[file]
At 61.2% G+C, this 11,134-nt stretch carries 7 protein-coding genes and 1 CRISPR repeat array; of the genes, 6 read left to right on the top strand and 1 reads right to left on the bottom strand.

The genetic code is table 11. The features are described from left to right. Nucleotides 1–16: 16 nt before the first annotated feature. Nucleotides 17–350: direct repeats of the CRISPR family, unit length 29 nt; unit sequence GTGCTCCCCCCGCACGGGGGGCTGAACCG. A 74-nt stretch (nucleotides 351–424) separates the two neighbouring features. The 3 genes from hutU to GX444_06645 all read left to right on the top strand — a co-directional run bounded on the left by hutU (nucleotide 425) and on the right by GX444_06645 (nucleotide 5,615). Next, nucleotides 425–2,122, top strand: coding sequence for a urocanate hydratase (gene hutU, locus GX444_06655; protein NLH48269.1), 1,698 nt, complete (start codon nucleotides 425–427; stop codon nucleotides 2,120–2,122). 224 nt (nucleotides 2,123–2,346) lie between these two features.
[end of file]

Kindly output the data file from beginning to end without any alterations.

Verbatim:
At 61.2% G+C, this 11,134-nt stretch carries 7 protein-coding genes and 1 CRISPR repeat array; of the genes, 6 read left to right on the top strand and 1 reads right to left on the bottom strand.

The genetic code is table 11. The features are described from left to right. Nucleotides 1–16: 16 nt before the first annotated feature. Nucleotides 17–350: direct repeats of the CRISPR family, unit length 29 nt; unit sequence GTGCTCCCCCCGCACGGGGGGCTGAACCG. A 74-nt stretch (nucleotides 351–424) separates the two neighbouring features. The 3 genes from hutU to GX444_06645 all read left to right on the top strand — a co-directional run bounded on the left by hutU (nucleotide 425) and on the right by GX444_06645 (nucleotide 5,615). Next, nucleotides 425–2,122, top strand: coding sequence for a urocanate hydratase (gene hutU, locus GX444_06655; protein NLH48269.1), 1,698 nt, complete (start codon nucleotides 425–427; stop codon nucleotides 2,120–2,122). 224 nt (nucleotides 2,123–2,346) lie between these two features.